Whether you are an executive or a plant manager, whether you have environmental responsibility for an organization or you are dealing with reaching its financial goals, you need to be concerned with assuring that there is a an adequate system in place and functioning that deals with environmental, health and safety compliance.  Failure to have an adequate system can lead to serious problems. A good management system combines the goals of maintaining compliance, efficiently dealing with change, reducing process and regulatory risk, and lowering the cost of operations.  Many companies do an "audit" once in a while to check on their status.  An audit is a component of a compliance system; by their nature, audits cannot serve as a total system.   Moreover, a system that contains audits and a follow up staff function that deals solely with achieving "compliance" misses an important aspect of  business success in a changing, competitive world, because it tends to be isolated from the functions of business planning, production and customer satisfaction. 

There is another, somewhat more basic and cynical reason that good environmental management systems are needed.  They can keep individual officers and employees from going to jail or being exposed to  personal liability.  This is true in large part because the Government has adopted guidance that emphasizes the importance of good management systems.  Whether to prosecute a case against a company can turn on the strength of its internal system of checks and management.  A businessman should be able to say with confidence that there is a system in place that ordinarily would have been expected to identify and prevent a non-compliance situation, if one arises.

The most successful environmental compliance systems are integrated into the fabric of a company.  Top management needs to give environmental goals a very high priority and to reward or punish individuals depending on whether they respond adequately to reaching environmental goals.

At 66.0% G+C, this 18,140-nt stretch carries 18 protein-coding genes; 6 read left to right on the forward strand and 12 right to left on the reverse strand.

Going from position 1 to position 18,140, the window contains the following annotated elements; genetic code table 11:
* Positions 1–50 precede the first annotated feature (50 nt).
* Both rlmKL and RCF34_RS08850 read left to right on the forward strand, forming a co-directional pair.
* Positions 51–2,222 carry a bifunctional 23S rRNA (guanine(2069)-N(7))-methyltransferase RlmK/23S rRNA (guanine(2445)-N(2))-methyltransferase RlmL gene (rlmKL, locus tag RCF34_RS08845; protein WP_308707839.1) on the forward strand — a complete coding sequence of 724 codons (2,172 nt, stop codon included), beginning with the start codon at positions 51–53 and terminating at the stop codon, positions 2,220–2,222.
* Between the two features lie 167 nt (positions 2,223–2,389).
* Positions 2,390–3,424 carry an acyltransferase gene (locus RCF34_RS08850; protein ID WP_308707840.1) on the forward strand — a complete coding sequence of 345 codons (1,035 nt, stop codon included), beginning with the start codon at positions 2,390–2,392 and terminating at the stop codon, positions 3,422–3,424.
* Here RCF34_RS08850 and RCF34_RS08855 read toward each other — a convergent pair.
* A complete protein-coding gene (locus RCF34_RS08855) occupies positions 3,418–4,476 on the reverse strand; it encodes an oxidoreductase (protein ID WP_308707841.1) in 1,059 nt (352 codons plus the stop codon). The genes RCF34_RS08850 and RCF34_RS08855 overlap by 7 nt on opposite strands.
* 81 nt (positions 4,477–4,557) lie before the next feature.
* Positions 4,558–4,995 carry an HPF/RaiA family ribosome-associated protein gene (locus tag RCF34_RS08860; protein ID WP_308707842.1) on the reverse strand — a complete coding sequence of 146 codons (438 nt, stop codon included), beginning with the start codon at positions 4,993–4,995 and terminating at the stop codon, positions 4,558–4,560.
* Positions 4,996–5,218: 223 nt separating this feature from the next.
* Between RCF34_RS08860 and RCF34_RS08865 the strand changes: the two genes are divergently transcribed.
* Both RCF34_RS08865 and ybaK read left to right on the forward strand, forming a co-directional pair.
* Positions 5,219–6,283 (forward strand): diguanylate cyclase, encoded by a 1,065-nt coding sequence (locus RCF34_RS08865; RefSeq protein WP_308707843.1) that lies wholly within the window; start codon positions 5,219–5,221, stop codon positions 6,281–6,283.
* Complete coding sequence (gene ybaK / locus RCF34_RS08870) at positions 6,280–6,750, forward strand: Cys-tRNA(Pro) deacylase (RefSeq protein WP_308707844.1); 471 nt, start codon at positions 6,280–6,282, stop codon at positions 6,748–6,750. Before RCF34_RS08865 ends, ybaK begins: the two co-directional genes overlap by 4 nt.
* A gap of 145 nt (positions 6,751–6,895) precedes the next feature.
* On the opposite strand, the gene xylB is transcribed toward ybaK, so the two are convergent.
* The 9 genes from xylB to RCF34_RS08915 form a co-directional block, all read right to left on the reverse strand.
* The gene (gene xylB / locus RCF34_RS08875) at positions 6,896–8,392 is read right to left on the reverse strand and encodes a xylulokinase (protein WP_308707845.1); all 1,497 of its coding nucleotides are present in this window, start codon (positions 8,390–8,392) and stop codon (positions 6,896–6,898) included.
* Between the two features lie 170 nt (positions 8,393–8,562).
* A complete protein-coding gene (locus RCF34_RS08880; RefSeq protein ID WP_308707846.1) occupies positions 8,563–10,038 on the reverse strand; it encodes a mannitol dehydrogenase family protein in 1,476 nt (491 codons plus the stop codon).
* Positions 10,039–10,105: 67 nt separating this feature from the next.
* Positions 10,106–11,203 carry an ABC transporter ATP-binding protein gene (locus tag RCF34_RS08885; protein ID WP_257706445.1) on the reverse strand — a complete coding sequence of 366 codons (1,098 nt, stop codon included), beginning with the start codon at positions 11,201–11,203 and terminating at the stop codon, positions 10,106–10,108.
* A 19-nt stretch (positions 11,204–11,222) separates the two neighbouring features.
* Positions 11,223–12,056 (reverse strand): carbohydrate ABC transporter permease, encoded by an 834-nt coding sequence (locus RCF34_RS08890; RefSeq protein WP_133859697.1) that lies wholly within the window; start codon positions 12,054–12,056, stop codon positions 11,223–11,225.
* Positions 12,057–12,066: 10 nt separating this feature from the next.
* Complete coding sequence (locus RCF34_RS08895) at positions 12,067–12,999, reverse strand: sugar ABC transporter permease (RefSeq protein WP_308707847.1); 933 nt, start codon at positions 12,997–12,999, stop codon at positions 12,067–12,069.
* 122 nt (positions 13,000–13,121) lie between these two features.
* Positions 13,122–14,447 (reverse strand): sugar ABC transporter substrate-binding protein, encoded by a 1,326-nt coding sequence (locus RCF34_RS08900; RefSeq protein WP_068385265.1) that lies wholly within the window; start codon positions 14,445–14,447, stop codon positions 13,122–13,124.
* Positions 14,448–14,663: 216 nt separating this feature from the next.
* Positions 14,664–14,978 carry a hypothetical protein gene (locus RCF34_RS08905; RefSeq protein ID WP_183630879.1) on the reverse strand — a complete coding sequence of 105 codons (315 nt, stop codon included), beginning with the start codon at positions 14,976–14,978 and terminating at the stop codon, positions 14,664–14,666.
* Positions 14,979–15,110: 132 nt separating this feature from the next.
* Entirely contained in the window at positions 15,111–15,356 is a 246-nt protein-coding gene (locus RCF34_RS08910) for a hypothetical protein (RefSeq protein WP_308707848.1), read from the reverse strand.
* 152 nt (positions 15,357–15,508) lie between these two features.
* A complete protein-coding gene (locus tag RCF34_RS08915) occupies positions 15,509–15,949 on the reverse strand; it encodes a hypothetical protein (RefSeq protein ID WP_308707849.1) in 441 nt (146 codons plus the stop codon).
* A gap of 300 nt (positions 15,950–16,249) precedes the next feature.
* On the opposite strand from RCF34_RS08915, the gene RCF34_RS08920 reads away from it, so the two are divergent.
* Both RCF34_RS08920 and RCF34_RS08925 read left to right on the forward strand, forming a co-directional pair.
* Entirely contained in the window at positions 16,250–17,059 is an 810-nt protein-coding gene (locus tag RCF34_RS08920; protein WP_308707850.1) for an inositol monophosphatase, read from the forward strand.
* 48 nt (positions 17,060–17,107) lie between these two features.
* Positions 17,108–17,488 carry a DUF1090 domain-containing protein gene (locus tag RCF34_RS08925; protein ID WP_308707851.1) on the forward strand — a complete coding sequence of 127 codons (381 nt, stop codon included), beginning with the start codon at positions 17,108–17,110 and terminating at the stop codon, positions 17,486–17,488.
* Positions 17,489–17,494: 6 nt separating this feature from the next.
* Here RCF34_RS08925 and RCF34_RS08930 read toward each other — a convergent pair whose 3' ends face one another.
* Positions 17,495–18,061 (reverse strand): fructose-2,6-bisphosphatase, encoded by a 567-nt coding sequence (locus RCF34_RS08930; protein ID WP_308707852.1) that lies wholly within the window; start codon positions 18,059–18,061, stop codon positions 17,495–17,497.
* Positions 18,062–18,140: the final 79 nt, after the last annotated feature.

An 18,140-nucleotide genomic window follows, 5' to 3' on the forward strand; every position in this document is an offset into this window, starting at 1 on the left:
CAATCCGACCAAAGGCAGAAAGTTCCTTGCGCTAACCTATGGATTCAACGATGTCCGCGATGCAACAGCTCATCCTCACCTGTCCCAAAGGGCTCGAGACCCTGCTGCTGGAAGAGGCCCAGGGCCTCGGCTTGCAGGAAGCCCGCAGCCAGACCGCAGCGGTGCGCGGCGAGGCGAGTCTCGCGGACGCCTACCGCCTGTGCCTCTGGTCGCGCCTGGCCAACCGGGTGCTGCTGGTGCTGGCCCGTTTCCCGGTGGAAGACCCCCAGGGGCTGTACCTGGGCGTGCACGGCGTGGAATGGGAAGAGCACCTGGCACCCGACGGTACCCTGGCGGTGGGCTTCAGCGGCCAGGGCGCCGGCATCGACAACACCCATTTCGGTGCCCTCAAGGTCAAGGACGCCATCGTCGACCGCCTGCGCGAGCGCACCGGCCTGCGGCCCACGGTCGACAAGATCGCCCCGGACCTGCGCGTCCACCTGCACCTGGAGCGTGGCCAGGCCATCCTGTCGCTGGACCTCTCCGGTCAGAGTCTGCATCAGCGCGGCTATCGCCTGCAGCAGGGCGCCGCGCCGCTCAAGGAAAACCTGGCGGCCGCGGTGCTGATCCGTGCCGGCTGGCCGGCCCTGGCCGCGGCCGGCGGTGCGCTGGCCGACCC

The foundation of a good environmental management system is a solid data base that includes accurate measurement and understanding of what present requirements are at each facility operated by a company, as well as a means of identifying and planning for future requirements.  The data system must be verifiable, and it is important that more than one individual be responsible for it.  The so-called "audit" function can be carried out in several ways and in several forms.  It should be designed to verify the status of a facility and its operations on a periodic basis, to prioritize any needed changes or improvements, and to track implementation.  Any process changes that are planned for any reason need to get environmental, health and safety review in advance.   Additionally, it is a good idea for organizations to have more than one person responsible for reviewing and determining whether permits are necessary for changes or additions to a facility. 

There is no one way to design or implement a good system of compliance.  Each company needs to consider factors involved in its processes, staffing and culture in arriving at a good way to manage these issues. 

One advantage of utilizing legal counsel in the process of system design and implementation is that counsel can add an element of confidentiality to the process that might not otherwise be maintained.  Although quite a number of states have adopted laws that provide a limited self-audit privilege, federal EPA does not honor that privilege.